Derek Stepan of the New York Rangers celebrates his third-period...

Derek Stepan of the New York Rangers celebrates his third-period shorthanded goal against the Columbus Blue Jackets at Madison Square Garden on Monday, Feb. 29, 201 6. Credit: Jim McIsaac

Maybe some Rangers felt safe, having survived the annual trade deadline. Maybe they needed more of a shakeup to wake up in Eric Staal’s debut on Broadway.

The Rangers, who were 9-2-1 coming into Monday night’s game, spun their wheels against the Blue Jackets, who are next-to-last in the Eastern Conference, during most of Staal’s first game since being acquired in a trade with Carolina on Sunday.

But the Rangers pulled out a 2-1 squeaker at the Garden on Derek Stepan’s shorthanded breakaway goal with 2:48 remaining in the third period for their third straight win. It was only their second shorthanded goal of the season, both by Stepan.

The game came this close to overtime. Jackets winger Cam Atkinson, who scored on a breakaway to tie it at 1-1 at 3:46 of the third period, almost tied the score at the final buzzer, but the green light had gone on.

Brandon Dubinsky tried a wraparound, which Antti Raanta stopped, and Atkinson had two whacks. “He hit me first with the pad, then again in the pad, and then I saw the puck go in and I thought, ‘This can’t be real,’ ” said Raanta (26 saves), “and then the ref was waving it off.’’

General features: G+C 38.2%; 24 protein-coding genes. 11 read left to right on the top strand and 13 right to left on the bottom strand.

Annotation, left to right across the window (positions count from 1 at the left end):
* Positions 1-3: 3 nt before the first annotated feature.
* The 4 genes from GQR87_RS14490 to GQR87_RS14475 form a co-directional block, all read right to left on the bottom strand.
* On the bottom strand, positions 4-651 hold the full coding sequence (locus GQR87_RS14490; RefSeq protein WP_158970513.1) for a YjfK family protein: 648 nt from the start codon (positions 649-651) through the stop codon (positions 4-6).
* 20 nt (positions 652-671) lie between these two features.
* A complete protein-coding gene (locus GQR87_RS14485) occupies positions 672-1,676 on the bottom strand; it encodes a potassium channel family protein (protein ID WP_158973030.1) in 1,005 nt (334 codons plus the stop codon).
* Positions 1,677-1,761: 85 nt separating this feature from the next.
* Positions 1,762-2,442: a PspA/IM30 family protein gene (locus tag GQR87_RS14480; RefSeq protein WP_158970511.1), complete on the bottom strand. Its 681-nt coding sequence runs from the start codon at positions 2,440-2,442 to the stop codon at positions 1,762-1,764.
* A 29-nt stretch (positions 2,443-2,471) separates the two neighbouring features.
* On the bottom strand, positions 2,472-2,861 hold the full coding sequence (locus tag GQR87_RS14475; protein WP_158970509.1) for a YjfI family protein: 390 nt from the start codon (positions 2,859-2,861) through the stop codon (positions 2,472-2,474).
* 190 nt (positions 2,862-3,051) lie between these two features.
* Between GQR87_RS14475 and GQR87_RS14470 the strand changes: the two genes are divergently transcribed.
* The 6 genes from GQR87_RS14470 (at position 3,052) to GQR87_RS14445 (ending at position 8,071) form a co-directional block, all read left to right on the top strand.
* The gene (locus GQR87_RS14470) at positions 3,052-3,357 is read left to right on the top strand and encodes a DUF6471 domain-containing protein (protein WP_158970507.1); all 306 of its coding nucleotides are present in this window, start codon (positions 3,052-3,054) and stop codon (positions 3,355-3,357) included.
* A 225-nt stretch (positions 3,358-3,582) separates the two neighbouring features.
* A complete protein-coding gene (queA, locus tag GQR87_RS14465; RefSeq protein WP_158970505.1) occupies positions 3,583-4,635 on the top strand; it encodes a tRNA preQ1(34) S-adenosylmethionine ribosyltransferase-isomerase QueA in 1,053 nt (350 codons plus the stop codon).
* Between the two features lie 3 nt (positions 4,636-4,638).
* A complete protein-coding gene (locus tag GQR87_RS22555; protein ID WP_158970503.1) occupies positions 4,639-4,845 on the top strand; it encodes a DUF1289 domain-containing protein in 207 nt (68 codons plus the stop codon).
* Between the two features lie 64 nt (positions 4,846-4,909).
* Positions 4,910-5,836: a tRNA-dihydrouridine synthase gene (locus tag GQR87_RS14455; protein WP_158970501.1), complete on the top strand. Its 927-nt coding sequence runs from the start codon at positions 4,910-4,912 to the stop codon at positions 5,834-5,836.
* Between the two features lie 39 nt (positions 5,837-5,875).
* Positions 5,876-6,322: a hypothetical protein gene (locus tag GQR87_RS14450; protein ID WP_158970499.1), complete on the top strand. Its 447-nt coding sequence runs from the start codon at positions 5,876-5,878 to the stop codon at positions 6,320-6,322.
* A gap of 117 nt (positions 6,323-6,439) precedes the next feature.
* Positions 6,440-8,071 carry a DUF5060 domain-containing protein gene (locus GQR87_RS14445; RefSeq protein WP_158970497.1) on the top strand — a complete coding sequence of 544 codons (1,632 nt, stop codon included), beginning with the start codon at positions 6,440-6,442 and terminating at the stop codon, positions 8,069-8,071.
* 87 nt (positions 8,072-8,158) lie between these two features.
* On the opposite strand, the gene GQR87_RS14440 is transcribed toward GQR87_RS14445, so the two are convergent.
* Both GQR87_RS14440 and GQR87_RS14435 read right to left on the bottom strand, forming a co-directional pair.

The man of the hour, center Eric Staal, started between Oscar Lindberg and Kevin Hayes and played 15:43, with one shot, one miss and one hit. He won nine of 17 faceoffs. His best scoring opportunity came on a one-timer from the right circle that was swallowed up by Joonas Korpisalo with 3:18 left in the second period.

The 31-year-old admitted feeling butterflies. “But they were good butterflies,” he said. “Twelve years [in Carolina] is a long time. It was a little different, but it felt real good, to be honest. It was fun to get here with this group, who welcomed me with open arms, and I’m just excited to get comfortable and go.”

With 4:41 left in regulation and the score tied at 1, Marc Staal — Eric’s younger brother — tripped Matt Calvert, giving the Blue Jackets their first power play. But after Ryan McDonagh forced a turnover by Dubinsky, Stepan grabbed the puck and deked Korpisalo with eight seconds left on the man-advantage.

“Great play by Mac,” Stepan said. “I’m able to jump up and it’s just me and the goaltender. Originally, I was going to shoot it, but I looked up and decided to take my chances trying to beat him to the back pipe.”

For 40 minutes, it wasn’t very positive offensively for the Rangers. They had only 13 shots on goal, but Raanta, subbing for Henrik Lundqvist, stopped all 21 shots he faced.

“We were pretty sluggish for most of the game, and a little sloppy with the puck,” Marc Staal said.

Raanta, whose most recent start had been a 4-2 victory in Toronto on Feb. 18 in which he made 35 saves, kept it scoreless for more than two periods, preserving the 1-0 lead forged when Mats Zuccarello came out from behind the net and banked a shot off Korpisalo with 2:19 left in the first period.

“I was trying to keep that feeling,’’ Raanta said. “Just tried to make it simple: quick feet, be square all the time. It worked pretty good.”

For Marc Staal, there was only relief that the first game in which he and Eric had played together was over. Said Marc, “Let’s put it this way: I enjoyed it a lot more than I do when I play against him.”

More Rangers